Unit 4 Portfolio
“Cinderella” vs. “Little Red Riding Hood”
“Why, Grandmother, what big teeth you have!” Almost anyone would recognize those words addressed to the big bad wolf in the fairy tale” Little Red Riding Hood,” just as most people would also recognize “Bibbidi-Bobbidi-Boo” as the words of the fairy godmother from “Cinderella.” What most people may not realize, however, is that although “Cinderella” and” Little Red Riding Hood” are both fairy tales often read to children as bedtime stories, “Cinderella” is actually a much better fairy tale because of the description of the main character, the kind of conflict involved, and the theme of that particular story.
First of all, the description given of Cinderella is much more detailed and specific than the description given of Little Red Riding Hood. Readers of Cinderella’s story know that her mother died when she was very young, that her father remarried a woman who doesn’t care much for Cinderella, and that she now has two wicked step-sisters, Anastasia and Drizella, who make the concept of a blended family little more than a nightmare for Cinderella. The reader immediately feels a sense of sympathy for Cinderella. Some readers may have lost a parent themselves, and many have experienced “step” relationships that were less than ideal, to say the least. They may also feel that, like Cinderella, they too have to do all the work in their home, whether it’s washing the dishes or scrubbing a soot-encrusted fireplace. In contrast, readers know very little about Little Red Riding Hood, except that her mother sews, as evidenced by the brightly colored cloak she wears as her trademark, and that her grandmother lives in the woods. Frankly, that’s not much of a description, and certainly not one that allows a reader to feel any kind of connection to her.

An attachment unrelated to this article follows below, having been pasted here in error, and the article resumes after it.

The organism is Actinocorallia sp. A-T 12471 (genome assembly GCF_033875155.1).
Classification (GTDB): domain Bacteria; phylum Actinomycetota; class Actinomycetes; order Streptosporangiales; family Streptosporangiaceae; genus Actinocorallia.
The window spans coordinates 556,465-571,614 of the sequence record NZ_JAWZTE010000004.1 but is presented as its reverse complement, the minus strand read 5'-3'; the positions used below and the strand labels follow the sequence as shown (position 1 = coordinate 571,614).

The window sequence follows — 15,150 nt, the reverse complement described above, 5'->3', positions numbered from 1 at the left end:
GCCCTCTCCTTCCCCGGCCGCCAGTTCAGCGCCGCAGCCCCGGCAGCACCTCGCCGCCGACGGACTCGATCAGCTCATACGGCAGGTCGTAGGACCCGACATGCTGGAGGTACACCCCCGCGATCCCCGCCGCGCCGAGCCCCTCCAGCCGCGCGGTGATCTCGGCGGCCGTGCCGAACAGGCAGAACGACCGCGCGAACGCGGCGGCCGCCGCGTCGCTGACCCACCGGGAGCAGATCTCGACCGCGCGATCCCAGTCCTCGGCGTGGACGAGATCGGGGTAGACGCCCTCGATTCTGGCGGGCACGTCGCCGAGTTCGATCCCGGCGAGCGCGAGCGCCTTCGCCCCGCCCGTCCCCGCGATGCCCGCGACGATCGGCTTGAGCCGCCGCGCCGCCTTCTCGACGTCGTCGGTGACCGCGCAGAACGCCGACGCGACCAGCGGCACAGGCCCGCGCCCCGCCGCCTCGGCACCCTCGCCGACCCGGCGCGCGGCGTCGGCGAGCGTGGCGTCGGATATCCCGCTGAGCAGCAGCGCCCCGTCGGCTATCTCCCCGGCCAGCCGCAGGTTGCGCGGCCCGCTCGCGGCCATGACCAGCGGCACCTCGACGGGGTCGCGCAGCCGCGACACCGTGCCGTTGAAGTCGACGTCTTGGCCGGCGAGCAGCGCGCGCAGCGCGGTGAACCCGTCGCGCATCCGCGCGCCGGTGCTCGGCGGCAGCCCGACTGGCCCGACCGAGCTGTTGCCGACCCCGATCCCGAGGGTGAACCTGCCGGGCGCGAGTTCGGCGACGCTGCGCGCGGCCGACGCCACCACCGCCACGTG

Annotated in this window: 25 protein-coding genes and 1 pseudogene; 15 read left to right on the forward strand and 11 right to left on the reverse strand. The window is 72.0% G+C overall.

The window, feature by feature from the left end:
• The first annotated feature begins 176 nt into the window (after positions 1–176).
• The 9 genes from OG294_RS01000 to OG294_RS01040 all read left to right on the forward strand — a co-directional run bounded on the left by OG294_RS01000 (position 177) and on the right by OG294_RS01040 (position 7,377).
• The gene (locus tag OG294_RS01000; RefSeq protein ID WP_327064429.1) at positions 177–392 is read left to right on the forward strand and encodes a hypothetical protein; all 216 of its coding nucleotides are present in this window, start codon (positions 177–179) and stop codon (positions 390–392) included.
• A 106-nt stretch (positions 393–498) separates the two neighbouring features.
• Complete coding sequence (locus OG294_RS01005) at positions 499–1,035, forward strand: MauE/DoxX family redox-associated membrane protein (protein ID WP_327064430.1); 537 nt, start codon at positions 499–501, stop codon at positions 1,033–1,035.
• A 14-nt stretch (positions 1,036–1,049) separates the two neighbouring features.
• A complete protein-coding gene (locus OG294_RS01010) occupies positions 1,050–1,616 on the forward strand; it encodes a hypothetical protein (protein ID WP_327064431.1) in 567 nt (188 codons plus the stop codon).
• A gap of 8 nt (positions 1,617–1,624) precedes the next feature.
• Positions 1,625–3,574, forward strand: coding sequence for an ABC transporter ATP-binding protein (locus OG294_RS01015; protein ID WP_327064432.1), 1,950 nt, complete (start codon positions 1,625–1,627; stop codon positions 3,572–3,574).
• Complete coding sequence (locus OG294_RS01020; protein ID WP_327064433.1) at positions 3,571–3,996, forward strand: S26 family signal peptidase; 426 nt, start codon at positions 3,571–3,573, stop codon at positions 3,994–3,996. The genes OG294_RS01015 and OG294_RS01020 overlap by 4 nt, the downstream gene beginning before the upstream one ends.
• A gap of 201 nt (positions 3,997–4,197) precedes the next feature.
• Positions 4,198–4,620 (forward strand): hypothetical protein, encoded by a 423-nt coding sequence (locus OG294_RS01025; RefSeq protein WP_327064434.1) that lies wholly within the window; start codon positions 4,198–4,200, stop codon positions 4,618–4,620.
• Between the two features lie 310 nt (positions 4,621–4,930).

The conflict is another aspect of the story that makes” Cinderella” superior to “Little Red...
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